Salem-Keizer teachers file labor complaint over involuntary transfer, restricted visits

woman writing on dry erase board

The Salem Keizer Education Association has filed an unfair labor practice complaint against Salem-Keizer Public Schools for allegedly discriminating against and unfairly transferring an elementary school teacher, and restricting the union’s access to its members.

The complaint was filed with the Oregon Employment Relations Board in early March, but Lillian Govus, director of communications for the school district, said they have not been served and, as a result, have not issued a formal response.

Once served, district officials have 10 days to respond to the complaint.

Read about the complaint and the district’s response here.




Meet your 2019 Salem-Keizer School Board candidates

i voted sticker lot

Three seats on the Salem-Keizer School Board are up for election May 21, with six candidates in the running after meeting the recent filing deadline.

Mental health support, school funding and expanded opportunities for students were among the priorities cited by the candidates in a Statesman Journal survey. School safety and improving graduation rates were other common goals.

Board members are elected to serve four-year terms without pay. Though they each represent specific zones, the board is responsible for working together to serve all 42,200-plus students in Salem-Keizer Public Schools.

Read the full story here to learn about each candidate.

South Salem High School pairs special needs students with peers in unified program

brown basketball on grey floor

South Salem High School was recently recognized at its Choose to Include assembly as a Unified Champion School by Special Olympics Oregon. They are the 15th school in the state to earn the distinction, and the only one in Salem-Keizer Public Schools.

South Salem is part of the growing movement to make schools more inclusive for  students with special needs and different abilities, not just by offering classes and activities, but by creating a school environment in which bullying is not tolerated, stereotypes aren’t perpetuated and hurtful language isn’t used.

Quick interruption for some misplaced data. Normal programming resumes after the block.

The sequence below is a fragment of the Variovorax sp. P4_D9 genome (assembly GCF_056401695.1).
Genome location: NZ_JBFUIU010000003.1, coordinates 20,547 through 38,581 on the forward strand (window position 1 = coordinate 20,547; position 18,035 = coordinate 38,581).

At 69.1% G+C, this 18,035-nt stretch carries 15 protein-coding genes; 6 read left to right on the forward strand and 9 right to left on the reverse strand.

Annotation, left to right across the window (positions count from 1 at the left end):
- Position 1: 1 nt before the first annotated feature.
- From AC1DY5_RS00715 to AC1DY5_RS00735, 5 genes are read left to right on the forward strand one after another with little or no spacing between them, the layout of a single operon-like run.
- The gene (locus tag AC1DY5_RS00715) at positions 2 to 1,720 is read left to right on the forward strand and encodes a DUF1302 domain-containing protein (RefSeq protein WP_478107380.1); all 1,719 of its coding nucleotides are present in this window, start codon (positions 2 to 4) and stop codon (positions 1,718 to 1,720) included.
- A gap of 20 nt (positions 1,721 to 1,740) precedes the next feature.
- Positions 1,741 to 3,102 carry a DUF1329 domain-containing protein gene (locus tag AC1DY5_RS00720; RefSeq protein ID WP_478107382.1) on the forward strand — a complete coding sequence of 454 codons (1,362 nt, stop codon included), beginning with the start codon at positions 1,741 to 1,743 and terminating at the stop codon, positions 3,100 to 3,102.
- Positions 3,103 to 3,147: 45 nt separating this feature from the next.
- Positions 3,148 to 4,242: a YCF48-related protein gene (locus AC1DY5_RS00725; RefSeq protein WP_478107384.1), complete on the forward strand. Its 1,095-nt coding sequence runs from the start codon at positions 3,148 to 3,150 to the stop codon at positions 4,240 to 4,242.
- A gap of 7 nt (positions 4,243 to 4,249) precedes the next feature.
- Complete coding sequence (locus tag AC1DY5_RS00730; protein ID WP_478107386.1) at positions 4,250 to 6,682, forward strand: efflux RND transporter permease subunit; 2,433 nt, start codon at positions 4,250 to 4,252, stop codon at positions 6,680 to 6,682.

Read the full story here.

McKay High School students in Salem receive $10,000 in MIT invention program


A team of McKay High School students are determined to make life easier for adults with the life-altering condition of dysphagia.

And their solution has proved so successful, McKay’s team was selected as one of 15 teams nationwide to receive a grant of up to $10,000 from the Lemelson-MIT InvenTeams program through the Massachusetts Institute of Technology.

They’re the only team from Oregon.

If they’re able to raise enough money, they’ll fly to MIT in June for the 2019 EurekaFest and present their invention.

Read the full story here.

Salem-Keizer community ‘not ready for integration’ to reach equity in schools

back bus education school

Under a proposed boundary plan for Salem-Keizer Public Schools, older, more racially and economically diverse and overcrowded schools will continue as such, despite improvements under the district’s $620 million capital-construction bond program.

The newer, more white and affluent schools also will receive building and classroom improvements, but no additional students.

That has some patrons from Salem’s and Keizer’s lower-income neighborhoods venting their frustration and disappointment to school administrators and board members, especially since more than half of the district’s 42,200 students identify with a race or ethnicity other than white.

Read more here.

Follow-up: Salem-Keizer School Board OKs boundary changes 5-2

Report: Oregon needs more adults, money, training to handle disruptive classrooms

two girls doing school works

Name calling and profanity. Spitting, kicking and hitting. Ripping books. Brandishing scissors.

These are some of the behaviors educators say are increasing in Oregon classrooms.

Teachers have voiced concerns to the Oregon Education Association over the past few years about disruptive behaviors that not only affect the student doing those things, but also have lasting effects on their peers and educators.

The association released a report  detailing what they call “a crisis of disruptive learning.”

Read more about the report and issues here.



Salem teens head to 61st Annual Grammy Awards for songs about addiction, mental health


Andrew “Chowder” McMains, David “Big D.A.Q.” Bond and Caleb “lil Gordito” McDonald are three Salem teens rapping their way into the music industry with songs about addiction and mental health.

They’ve been recognized for songs they submitted to the national Teens Make Music competition, hosted by California charity MusiCares.

McMains’ and Bond’s song won first place and McDonald’s took third. All three will fly to Los Angeles to attend the 61st Annual Grammy Awards on Feb. 10.

Read about the boys and their journey here.

Oregon graduation rates up across the board, Salem-Keizer sees some drops

accomplishment ceremony education graduation

Oregon is seeing more students graduate high school, with increases across the board regardless of demographics.

More than 78 percent of all eligible high schoolers in Oregon graduated in four years in 2017-18, according data released by the Oregon Department of Education.

This is a 2-percentage-point increase from the previous year and brings Oregon the closest it has been in recent history to having 80 percent of students graduating on time.

Even when looking at individual demographics, Oregon’s numbers have all increased.

Regardless of gender, disability or economic status, race or language background, every single group saw gains this past school year.

And while Salem-Keizer Public Schools saw similar gains, but also had some decreases.

Read the full story here.



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